(3) In deciding whether a period is reasonable for the purposes of subsection (2), the CEO is to take into account:

                     (a)  the period since the event, or the most recent of the events, that gave rise to the dispute;

                     (b)  any other matter the CEO considers relevant.

Note 1:       The CEO determines whether the application complies with this Rule—see subsection (5)(1).

Note 2:       Paragraph 38(3)(a) of the Act provides that where a constituent document of a sporting body prescribes a time period for making an application, the application must be made before the end of the period specified in the relevant constituent document.

Appeals Division

             (4)  For the purposes of paragraph 38(4)(b) of the Act, the application must be made:

                     (a)  for a dispute in relation to an anti-doping matter—within 21 days after the date of the decision or determination appealed from;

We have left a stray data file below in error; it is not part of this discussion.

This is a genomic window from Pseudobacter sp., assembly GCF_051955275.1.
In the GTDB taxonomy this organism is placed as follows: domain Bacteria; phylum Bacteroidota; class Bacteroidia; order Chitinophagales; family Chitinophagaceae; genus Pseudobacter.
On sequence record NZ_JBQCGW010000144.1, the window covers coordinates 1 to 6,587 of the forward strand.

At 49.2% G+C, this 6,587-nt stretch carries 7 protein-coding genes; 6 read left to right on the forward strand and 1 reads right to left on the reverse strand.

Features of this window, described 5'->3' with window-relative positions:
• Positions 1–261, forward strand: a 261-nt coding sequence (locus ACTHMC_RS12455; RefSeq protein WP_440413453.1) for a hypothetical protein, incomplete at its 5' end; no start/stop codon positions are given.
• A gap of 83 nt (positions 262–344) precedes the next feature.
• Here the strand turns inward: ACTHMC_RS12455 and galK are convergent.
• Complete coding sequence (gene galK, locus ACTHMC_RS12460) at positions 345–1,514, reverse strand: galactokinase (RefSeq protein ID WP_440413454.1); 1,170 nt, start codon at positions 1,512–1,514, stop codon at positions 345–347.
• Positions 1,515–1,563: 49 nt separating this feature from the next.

(b)  for any other dispute—within 30 days after the date of the decision or determination appealed from.

             (5)  Where the applicant is the World Anti-Doping Agency, the application must be made within 21 days after the later of:

                     (a) the last day on which any other party to the decision or determination could have appealed; or

                     (b) the day on which the World Anti-Doping Agency received the complete file relating to the decision or determination appealed from.

Note:          Subsection 12(5) reflects the requirements of Art 13.2.3 of the World Anti-Doping Code.

                

Part 7—Charging costs of an arbitration or an alternative dispute resolution process

13  Charging costs of an arbitration or an alternative dispute resolution process

Costs of an arbitration in the Anti-Doping Division or General Division

             (1)  For the purposes of section 46 of the Act, the CEO may make a determination in relation to charging a party or parties for the costs of an arbitration in the Anti-Doping Division or the General Division of the National Sports Tribunal.